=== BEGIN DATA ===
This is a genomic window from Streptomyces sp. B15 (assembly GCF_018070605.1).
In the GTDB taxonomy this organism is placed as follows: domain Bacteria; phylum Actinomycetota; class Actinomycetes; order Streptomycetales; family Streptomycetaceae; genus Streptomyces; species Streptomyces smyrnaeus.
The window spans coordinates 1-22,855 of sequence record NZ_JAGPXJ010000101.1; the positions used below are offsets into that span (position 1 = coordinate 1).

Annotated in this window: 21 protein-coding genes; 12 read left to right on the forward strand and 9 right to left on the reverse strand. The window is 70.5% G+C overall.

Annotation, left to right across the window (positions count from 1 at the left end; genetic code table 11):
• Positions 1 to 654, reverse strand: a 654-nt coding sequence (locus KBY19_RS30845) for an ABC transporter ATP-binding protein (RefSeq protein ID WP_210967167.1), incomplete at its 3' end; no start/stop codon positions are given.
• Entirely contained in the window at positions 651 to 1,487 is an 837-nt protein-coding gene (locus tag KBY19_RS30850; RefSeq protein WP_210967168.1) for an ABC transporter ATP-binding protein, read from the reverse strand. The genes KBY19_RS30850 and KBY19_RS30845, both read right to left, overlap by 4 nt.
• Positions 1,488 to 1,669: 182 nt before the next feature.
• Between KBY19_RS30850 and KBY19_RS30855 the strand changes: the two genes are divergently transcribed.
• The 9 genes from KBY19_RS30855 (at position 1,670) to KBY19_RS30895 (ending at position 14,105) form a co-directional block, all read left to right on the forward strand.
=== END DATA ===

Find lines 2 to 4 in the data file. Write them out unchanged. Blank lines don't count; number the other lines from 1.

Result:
In the GTDB taxonomy this organism is placed as follows: domain Bacteria; phylum Actinomycetota; class Actinomycetes; order Streptomycetales; family Streptomycetaceae; genus Streptomyces; species Streptomyces smyrnaeus.
The window spans coordinates 1-22,855 of sequence record NZ_JAGPXJ010000101.1; the positions used below are offsets into that span (position 1 = coordinate 1).

Annotated in this window: 21 protein-coding genes; 12 read left to right on the forward strand and 9 right to left on the reverse strand. The window is 70.5% G+C overall.